Bureaucratic tendencies and mistrust among beneficiaries have been
blamed for the slow progress of the Emyooga program in Masaka.
Several of the intended beneficiaries in the area have
continuously lost interest in the program with some withdrawing their
membership from Savings and Credit Cooperatives- SACCOs.
It has emerged from the assessment of the program by Members of
Parliament that some of the SACCOs never completed their registration and
application processes and as a result, they are yet to benefit from the
Rose Nampijja, the Secretary for Kimyanya Women Briquette Making
Association says the program involved tedious preconditions that knocked them
off. She explains that they were asked to team up with similar associations in
the division, after which they would form a constituency SACCO before they
would access funds.
According to Nampijja, this condition raised concerns of financial
honesty among her group members.
“We have been running our savings scheme, but this program
required that we widen it by admitting other members or joining other
associations of people however never worked with before,” she says.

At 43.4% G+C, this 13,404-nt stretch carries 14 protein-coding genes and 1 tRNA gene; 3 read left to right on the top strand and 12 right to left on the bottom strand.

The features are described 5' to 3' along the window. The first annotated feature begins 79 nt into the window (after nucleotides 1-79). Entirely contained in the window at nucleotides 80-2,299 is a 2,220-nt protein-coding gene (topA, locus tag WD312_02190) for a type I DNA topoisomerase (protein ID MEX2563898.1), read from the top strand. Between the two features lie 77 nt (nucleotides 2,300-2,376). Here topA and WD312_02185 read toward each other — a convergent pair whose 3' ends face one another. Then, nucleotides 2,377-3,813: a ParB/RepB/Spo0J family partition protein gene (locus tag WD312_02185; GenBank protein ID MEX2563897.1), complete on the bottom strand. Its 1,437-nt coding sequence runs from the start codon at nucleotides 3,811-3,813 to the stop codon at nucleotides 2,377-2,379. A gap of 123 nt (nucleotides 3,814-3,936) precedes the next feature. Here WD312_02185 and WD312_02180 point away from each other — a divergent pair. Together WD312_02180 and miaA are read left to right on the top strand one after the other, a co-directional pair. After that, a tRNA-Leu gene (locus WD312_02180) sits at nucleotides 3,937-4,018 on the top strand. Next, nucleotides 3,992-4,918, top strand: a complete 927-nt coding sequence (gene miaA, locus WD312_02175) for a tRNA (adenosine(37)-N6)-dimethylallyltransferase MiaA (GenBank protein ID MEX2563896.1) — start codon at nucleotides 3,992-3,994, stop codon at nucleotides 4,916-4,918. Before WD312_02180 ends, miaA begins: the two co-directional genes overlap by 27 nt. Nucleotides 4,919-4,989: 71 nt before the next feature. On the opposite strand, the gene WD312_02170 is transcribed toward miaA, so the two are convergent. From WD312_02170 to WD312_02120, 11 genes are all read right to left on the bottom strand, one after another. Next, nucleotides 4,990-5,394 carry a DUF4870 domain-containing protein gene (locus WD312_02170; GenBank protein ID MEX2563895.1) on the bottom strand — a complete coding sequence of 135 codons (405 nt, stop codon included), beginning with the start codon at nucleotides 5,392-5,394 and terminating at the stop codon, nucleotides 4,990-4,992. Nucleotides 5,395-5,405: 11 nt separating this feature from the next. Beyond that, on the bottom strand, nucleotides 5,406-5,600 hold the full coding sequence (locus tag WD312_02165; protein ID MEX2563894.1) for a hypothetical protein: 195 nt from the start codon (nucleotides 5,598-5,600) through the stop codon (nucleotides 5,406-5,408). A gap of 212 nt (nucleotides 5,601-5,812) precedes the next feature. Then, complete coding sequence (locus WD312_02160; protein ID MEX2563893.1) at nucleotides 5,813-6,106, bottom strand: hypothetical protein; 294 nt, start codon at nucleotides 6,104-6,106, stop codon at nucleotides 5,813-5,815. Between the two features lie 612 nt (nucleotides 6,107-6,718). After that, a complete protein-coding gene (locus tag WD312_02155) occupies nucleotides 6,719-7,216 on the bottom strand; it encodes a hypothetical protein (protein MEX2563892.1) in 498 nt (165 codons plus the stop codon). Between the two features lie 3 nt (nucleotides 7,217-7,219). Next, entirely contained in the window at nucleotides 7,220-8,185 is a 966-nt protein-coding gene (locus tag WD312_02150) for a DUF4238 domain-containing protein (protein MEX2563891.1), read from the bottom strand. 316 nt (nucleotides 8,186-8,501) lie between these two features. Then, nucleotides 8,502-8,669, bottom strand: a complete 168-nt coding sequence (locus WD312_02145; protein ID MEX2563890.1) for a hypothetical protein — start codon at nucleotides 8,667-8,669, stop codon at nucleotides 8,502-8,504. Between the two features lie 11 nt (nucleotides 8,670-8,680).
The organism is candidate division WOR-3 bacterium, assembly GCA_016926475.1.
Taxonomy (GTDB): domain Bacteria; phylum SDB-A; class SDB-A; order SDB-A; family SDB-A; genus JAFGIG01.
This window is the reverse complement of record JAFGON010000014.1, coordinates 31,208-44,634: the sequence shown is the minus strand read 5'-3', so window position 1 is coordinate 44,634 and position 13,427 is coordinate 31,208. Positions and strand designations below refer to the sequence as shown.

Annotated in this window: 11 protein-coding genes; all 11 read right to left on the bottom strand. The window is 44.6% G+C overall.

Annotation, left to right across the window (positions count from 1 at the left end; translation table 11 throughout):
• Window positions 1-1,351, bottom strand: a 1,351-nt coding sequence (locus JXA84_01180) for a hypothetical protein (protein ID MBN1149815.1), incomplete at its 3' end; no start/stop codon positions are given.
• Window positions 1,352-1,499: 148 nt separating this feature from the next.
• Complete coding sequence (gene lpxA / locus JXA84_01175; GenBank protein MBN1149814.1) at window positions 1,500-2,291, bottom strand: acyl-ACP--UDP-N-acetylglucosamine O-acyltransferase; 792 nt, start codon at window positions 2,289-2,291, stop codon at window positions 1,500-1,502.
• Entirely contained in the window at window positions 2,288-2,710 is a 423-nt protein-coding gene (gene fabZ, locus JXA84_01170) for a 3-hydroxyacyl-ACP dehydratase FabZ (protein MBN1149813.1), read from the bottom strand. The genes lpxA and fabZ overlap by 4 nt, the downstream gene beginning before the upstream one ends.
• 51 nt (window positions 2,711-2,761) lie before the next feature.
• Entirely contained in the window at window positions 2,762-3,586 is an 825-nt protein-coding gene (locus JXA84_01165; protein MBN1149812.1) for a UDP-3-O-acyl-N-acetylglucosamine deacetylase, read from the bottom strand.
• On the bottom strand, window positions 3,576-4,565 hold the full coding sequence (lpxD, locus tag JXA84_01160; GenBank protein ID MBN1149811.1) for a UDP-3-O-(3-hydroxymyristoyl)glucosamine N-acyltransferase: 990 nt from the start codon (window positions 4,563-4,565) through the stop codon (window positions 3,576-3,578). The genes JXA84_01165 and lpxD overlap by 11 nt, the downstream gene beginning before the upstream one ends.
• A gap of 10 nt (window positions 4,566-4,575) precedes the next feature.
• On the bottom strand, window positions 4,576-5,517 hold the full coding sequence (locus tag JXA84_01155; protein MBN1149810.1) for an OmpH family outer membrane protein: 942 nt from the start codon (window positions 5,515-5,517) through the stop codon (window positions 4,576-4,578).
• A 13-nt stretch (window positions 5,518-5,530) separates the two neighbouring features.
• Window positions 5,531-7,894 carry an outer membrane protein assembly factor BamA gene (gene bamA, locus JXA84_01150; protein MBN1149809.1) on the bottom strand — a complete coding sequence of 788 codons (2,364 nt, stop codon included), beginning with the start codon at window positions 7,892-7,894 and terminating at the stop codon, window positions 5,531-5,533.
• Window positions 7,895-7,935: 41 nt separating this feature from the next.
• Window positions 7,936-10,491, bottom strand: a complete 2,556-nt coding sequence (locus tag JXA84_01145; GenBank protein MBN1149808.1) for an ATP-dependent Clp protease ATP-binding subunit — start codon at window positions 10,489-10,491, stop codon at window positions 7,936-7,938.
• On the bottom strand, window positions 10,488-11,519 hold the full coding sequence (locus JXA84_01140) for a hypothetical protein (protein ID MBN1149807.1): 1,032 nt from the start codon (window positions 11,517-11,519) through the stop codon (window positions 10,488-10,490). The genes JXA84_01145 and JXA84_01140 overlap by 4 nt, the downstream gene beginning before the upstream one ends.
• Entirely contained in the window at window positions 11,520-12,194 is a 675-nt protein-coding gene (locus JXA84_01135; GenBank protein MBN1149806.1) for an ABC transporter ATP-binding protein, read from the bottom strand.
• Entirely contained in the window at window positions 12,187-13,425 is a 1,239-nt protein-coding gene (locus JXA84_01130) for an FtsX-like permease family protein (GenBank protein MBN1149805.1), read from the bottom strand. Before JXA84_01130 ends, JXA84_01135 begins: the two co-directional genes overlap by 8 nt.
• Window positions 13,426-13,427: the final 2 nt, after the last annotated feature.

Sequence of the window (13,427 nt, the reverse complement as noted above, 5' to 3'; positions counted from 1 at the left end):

The association according to her continues to run their
micro-savings and credit scheme among a membership of seven people who
preferred to maintain their mode of operation.
Ronald Ahimbisibwe, a member of Kimanya-Kabonera County Media SACCO;
which didn’t complete the registration cycle, indicates that they could not
afford the extensive application processes involved in the program, which he
argues lacked substantial funding.
He also blames the project implementers for keeping in their
officers other than carrying out field supervisions through which they would
guide the beneficiaries.
//Cue in: “ekisooka program
Cue out: ….sente tezijja.”//
Juliet Nakidde, a Secretary of Nyendo-Kitaka Salon Operators
Association says they were denied access to the funds even after it was
deposited to their bank account after they failed to obtain a certificate from
the Microfinance Support Centre.
“We stopped at seeing a deposit message from our bank account, but
all attempts to start using the money never yielded results and we could not
wait any longer,” she says.
According to records at the Masaka Zonal Microfinance Support
Centre, a total of 36 SACCOs were registered in Masaka city and funded to a
tune of 1.2 billion shillings.
Baker Nambaale, the Masaka Branch Manager for the Microfinance
Support Centre says their teams will continue engaging with the affected SACCOs
to enable them to complete the processes and access the funds.
Nambaale says that the beneficiaries are required to first undergo
financial literacy training and be given certificates before they could be
allowed access to funds already deposited on their bank accounts.
//Cue in: “abantu bonna tebaggwayo….
Cue out: ….SACCO e Kampala.”//